GDMBR -Part 1

Great Divide Mountain Bike Race

Matthew Lee

2745 mi/ 4418 km of self-supported racing
200,000 ft of elevation gain
2 Provinces (BC & AB)
5 States (MT, ID, WY, CO & NM)

The GDMBR appeals to me on a primal level. There is nothing about it that says, ďYouíll have tons of funĒ.¬† Instead, it screams, ďYouíre going to suffer, suffer more than you ever have!Ē With that said it’s not all going to be pain and suffering, it will be an epic journey through some of the most amazing landscapes.¬† The shear beauty of it will leave lasting memories.

Hours upon hours on the bike, day after day, can equal boredom, leading to doubts.¬† Maybe that is why it calls to me.¬† It’s as much a mental test as it is a physical one.¬† It will be like hiking on my bike.¬† The idea is so simplistic, and I love that.¬† Ride, eat, sleep, then do it for 3 weeks.¬† This idea of just riding my bike and cowboy camping is such a basic concept, which makes it novel to me.

ďSelf-supported Divide racing is based on an open, standing challenge (circa 1999) to time-trial Adventure Cycling Association’s Great Divide MTB Route as fast as humanly possible. Tackle it alone or as part of a common start, but do it all yourself; all the pedaling, navigation, resupply and camping. As all-American as racing is, ACA never imagined such a use for their touring route when they created it in 1997. But just as the interstate highway system is to RAAM, so too is the GDMBR to Divide racing.Ē Tourdivide.org

John Stamstad was the first to attempt the challenge in 1999. Mike Curiak was the first to accept Johnís ďdouble-dareĒ in 2003 but his bid ended early. He would come back the next summer to organize what is now known as the Great Divide Mountain Bike Race. In 2004 six brave souls would attempt the route, starting in mass in Banff, AB. Since then the start list has grown to 48 racers in 2010, many of which are veterans of the race, doing it multiple times over the years. Its growth is impressive but not like that of shorter 24 hour races. This is most likely due to the extreme nature of this race.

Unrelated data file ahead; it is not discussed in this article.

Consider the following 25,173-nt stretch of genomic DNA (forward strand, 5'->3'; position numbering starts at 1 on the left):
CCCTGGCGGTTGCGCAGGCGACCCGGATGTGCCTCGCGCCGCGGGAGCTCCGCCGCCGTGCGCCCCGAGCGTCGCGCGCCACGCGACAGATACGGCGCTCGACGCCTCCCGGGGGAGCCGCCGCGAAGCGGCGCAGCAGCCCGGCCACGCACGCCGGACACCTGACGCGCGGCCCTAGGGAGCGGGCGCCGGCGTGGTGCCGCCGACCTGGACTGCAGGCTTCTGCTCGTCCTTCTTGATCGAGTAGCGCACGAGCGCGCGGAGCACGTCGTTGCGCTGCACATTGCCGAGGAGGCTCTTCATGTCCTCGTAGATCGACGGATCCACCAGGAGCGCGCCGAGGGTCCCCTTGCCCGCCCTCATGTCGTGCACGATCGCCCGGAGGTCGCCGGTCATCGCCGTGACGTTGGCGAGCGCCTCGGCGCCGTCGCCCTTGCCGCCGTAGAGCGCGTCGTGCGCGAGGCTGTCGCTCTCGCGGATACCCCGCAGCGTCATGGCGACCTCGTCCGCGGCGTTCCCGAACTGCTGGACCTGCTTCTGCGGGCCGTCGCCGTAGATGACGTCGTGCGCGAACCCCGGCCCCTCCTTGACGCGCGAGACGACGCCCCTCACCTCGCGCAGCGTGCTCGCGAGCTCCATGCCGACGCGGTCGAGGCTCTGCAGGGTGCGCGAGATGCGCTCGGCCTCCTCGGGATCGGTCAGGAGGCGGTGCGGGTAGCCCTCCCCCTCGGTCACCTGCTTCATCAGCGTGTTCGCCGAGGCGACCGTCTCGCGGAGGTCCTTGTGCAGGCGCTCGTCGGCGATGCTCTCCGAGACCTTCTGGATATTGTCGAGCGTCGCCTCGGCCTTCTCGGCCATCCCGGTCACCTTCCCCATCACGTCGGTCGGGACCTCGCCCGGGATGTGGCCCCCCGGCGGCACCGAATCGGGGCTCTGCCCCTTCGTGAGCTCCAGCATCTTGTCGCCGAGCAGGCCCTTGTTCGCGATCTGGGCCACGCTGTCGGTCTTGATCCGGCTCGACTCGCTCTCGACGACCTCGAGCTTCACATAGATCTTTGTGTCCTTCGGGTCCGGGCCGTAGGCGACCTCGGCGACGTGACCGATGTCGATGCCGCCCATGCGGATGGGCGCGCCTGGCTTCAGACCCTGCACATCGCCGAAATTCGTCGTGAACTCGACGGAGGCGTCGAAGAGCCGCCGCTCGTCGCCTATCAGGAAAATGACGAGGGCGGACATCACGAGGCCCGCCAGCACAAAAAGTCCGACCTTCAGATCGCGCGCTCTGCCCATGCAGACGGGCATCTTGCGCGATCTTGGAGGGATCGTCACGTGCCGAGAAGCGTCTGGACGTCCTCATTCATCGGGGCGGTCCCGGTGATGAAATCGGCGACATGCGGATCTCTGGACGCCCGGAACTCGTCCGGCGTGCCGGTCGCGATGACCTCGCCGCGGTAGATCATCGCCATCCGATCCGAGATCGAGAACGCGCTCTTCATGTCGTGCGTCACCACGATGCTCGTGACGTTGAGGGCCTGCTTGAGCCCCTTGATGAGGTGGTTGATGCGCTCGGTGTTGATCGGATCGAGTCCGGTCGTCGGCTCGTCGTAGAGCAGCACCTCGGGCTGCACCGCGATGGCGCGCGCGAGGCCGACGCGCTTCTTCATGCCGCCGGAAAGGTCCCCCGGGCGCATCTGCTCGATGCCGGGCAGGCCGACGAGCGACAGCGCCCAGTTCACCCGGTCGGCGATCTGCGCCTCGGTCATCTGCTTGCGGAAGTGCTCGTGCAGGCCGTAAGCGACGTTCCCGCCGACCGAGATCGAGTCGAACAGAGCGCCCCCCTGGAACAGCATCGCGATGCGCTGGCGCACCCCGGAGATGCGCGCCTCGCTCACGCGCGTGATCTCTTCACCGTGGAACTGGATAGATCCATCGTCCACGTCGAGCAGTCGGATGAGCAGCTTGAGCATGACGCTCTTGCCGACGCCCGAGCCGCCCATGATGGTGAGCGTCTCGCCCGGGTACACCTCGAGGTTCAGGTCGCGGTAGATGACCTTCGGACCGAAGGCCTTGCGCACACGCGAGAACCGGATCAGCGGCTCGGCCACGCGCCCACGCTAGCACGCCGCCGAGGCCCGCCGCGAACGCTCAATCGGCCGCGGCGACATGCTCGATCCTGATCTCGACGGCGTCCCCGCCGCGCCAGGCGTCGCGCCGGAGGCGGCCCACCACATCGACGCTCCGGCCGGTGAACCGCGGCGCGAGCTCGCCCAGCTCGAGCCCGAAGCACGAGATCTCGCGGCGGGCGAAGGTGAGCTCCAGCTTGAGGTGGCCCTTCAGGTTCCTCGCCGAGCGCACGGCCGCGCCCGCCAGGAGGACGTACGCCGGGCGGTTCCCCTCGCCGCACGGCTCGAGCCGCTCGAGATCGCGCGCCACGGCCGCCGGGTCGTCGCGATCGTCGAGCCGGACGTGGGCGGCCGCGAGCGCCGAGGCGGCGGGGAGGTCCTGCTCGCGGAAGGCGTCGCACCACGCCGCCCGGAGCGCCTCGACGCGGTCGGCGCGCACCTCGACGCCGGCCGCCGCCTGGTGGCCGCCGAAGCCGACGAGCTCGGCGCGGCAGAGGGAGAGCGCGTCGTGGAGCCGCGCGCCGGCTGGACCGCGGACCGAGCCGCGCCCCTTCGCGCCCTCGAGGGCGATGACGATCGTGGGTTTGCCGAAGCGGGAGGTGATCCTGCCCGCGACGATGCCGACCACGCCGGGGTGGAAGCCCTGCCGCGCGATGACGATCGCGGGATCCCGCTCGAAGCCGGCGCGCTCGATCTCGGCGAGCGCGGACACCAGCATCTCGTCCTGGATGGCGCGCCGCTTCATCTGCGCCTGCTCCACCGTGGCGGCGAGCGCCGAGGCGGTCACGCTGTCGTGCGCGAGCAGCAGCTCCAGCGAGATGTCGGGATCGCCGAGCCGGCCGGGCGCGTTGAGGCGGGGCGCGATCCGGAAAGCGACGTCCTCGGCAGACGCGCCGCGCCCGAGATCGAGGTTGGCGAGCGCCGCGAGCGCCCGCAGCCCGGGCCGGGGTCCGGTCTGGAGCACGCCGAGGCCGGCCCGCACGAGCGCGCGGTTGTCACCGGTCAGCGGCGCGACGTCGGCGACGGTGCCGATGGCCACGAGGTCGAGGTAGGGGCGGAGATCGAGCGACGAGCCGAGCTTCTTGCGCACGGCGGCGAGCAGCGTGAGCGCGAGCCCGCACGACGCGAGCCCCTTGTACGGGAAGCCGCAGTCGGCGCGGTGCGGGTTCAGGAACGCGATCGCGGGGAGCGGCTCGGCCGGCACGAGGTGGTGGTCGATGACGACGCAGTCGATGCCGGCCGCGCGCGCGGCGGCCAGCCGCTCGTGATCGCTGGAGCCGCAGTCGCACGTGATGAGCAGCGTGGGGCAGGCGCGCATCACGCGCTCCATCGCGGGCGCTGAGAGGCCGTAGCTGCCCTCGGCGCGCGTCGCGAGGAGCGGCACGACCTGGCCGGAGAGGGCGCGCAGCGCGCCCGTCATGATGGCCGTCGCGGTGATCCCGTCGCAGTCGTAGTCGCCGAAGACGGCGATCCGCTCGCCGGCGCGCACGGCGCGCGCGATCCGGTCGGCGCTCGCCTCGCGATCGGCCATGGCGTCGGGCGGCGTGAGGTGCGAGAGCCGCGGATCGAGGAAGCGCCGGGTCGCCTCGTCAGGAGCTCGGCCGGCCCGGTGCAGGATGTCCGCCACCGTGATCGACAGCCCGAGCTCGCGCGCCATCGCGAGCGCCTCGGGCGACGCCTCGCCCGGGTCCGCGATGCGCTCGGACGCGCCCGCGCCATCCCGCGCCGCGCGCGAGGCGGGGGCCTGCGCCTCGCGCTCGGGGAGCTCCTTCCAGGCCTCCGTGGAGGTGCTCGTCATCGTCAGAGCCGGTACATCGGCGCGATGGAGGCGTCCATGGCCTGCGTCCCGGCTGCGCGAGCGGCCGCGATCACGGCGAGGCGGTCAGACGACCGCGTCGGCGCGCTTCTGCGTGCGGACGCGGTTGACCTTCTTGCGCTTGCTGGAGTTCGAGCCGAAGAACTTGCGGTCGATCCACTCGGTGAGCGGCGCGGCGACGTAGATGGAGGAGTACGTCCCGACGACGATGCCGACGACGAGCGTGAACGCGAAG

I think for me itís the idea of pushing myself to my limit in a race like this that makes it appealing. I know that if I do decide to attempt the race; it will be as Yoda said ďDo or do not there is no try!Ē Iíll go into it without a doubt Iíll finish. Iíll put the same persistent stubbornness into it I have put into my thru-hikes of the Appalachian Trail, Long Trail, and Pacific Crest Trail.

I recently watched a movie on the race called “Ride the Divide”.¬† It completely sold me on the idea of participating in the race.¬† My mind raced all the way home thinking of ways to find as much information as possible so I’d be as prepared as I could be.¬† From watching the movie I already know I’d go ultralight.¬† Only the bare essentials will be brought.¬† Matthew Lee, now 7 time winner of the race carries next to nothing.

Matthew Lee holds the record at 17 Days 16 hours and 10 minutes.¬† That’s 2745 miles in total, for an average day of roughly 155 miles a day!¬† In the 2010 edition the difference between Matthew and last place was a gap of 10 days 15 hours 19 minutes.¬† There were 48 Starters – 23 Finishers – 23 Scratched riders (Did not finish).

I think the logistics of this race will be just as hard if not harder than the race itself.  Even harder will be finding a way to make yet another adventure a reality.
A map of the race can be found here.

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Scatman

Get out there!

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3 Comments

  1. Carl says:

    Are you planning on racing this? I have been thinking about it as well, but that qould require lots of training, cause If I go I want the course record

  2. Scatman says:

    Carl, I hope your joking. Matthew Lee is a God when it comes to this race. To answer your question, yes, I plan on doing it some day, not sure when though.

  3. Carl says:

    Why would I kid, records are made to be broken, and I am slightly crazy and in major need of a new life challenge